Zero-carbon fuel for vessels in deep-sea segments are critical for achieving IMO goals for GHG emission reduction. Possible alternative fuels are limited, however ammonia as fuel is an alternative. Green and blue ammonia are promising fuels for zero-emission ocean transport.
At the same time, ammonia is a toxic gas that raises new challenges concerning storage and safe operation in the value chain and onboard the vessel. It is technologically feasible, and there is comprehensive industry experience in handling and transporting ammonia at sea both as cargo and as refrigerant, covered in existing regulations.
In addition, a safety handbook and class rules are available for effective design and approval.
Engine manufactures have also started developing and testing of combustion engines with ammonia.
GSP wishes to draw on short-sea experience with alternative fuels to initiate a pilot meant for deep-sea – with all key players in the value chain involved.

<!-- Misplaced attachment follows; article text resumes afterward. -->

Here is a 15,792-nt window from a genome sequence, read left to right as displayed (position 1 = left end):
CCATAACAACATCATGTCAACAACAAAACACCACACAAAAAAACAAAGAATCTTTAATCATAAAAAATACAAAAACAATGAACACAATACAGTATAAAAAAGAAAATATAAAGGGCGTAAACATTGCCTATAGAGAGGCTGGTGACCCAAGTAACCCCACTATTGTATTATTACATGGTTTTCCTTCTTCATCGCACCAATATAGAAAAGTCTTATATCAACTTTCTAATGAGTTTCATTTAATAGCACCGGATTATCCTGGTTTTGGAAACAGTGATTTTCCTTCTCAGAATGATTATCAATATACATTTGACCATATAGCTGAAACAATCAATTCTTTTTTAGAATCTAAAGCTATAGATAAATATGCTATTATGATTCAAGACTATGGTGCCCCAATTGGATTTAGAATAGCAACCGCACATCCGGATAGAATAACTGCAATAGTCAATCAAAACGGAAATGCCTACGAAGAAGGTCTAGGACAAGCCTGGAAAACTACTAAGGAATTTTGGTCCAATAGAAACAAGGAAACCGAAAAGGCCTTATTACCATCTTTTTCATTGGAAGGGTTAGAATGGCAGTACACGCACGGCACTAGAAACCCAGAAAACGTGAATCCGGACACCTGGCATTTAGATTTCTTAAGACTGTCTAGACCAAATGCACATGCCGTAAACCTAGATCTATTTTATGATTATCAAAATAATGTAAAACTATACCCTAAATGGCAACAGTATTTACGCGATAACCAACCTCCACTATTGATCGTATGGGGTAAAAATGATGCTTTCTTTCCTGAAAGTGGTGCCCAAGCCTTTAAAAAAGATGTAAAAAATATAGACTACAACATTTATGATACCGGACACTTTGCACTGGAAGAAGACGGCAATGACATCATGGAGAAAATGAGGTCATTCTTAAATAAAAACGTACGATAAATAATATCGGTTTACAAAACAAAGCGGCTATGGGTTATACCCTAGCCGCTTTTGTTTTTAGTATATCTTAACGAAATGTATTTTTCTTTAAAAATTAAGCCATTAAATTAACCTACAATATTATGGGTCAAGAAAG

Equinor is the pilot owner and will be the overseeing partner and lead the work forward. Additional partners are listed on the right-hand side.
(Ammonia is manufactured through a chemical process with hydrogen. The ammonia is defined as “green” if the hydrogen is produced with renewable energy.)
Goal of pilot project
The main goals of the pilot is to:
- Investigate the technical and economical applicability of implementing ammonia-eligible engines, fuel- and bunkering systems on a large generic tank ship design.
- Understand operational safety aspects and competence requirements.
- De-risking key elements of the design and identifying barriers.
The ultimate goal of the pilot is an Equinor-charted tanker powered by ammonia.
The pilot started in January 2022 and is in the start-up phase.
Status March 2022: The pilot has just started, and an Aframax tanker has been selected as basis for further studies. Further work will consist of six working packages that includes the current technology status, safety aspects, costs, rules and regulations, LCA and fuel costs, onboard implementation, bunkering risks and more.